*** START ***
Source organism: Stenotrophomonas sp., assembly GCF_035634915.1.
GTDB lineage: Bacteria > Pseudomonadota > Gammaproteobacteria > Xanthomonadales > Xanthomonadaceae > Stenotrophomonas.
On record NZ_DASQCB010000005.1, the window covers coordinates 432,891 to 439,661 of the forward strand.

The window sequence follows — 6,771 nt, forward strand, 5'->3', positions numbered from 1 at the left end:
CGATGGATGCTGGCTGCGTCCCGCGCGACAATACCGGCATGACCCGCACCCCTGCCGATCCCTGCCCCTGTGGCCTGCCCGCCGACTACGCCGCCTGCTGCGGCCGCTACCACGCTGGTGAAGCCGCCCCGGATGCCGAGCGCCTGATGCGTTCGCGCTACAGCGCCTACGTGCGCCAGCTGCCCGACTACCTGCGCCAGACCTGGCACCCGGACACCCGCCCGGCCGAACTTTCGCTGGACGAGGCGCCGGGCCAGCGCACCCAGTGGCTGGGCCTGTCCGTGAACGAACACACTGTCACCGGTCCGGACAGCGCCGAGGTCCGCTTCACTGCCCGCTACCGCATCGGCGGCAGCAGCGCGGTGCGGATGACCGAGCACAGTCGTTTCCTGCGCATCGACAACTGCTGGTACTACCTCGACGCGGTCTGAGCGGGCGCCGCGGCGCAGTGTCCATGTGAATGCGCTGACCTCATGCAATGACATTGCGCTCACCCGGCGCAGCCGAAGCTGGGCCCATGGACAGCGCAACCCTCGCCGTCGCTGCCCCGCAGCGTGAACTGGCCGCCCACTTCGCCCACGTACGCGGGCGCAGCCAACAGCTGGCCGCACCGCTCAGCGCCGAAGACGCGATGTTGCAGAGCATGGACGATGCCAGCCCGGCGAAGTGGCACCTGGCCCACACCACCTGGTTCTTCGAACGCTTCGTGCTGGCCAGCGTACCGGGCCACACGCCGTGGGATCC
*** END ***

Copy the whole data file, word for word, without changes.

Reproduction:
Source organism: Stenotrophomonas sp., assembly GCF_035634915.1.
GTDB lineage: Bacteria > Pseudomonadota > Gammaproteobacteria > Xanthomonadales > Xanthomonadaceae > Stenotrophomonas.
On record NZ_DASQCB010000005.1, the window covers coordinates 432,891 to 439,661 of the forward strand.

The window sequence follows — 6,771 nt, forward strand, 5'->3', positions numbered from 1 at the left end:
CGATGGATGCTGGCTGCGTCCCGCGCGACAATACCGGCATGACCCGCACCCCTGCCGATCCCTGCCCCTGTGGCCTGCCCGCCGACTACGCCGCCTGCTGCGGCCGCTACCACGCTGGTGAAGCCGCCCCGGATGCCGAGCGCCTGATGCGTTCGCGCTACAGCGCCTACGTGCGCCAGCTGCCCGACTACCTGCGCCAGACCTGGCACCCGGACACCCGCCCGGCCGAACTTTCGCTGGACGAGGCGCCGGGCCAGCGCACCCAGTGGCTGGGCCTGTCCGTGAACGAACACACTGTCACCGGTCCGGACAGCGCCGAGGTCCGCTTCACTGCCCGCTACCGCATCGGCGGCAGCAGCGCGGTGCGGATGACCGAGCACAGTCGTTTCCTGCGCATCGACAACTGCTGGTACTACCTCGACGCGGTCTGAGCGGGCGCCGCGGCGCAGTGTCCATGTGAATGCGCTGACCTCATGCAATGACATTGCGCTCACCCGGCGCAGCCGAAGCTGGGCCCATGGACAGCGCAACCCTCGCCGTCGCTGCCCCGCAGCGTGAACTGGCCGCCCACTTCGCCCACGTACGCGGGCGCAGCCAACAGCTGGCCGCACCGCTCAGCGCCGAAGACGCGATGTTGCAGAGCATGGACGATGCCAGCCCGGCGAAGTGGCACCTGGCCCACACCACCTGGTTCTTCGAACGCTTCGTGCTGGCCAGCGTACCGGGCCACACGCCGTGGGATCC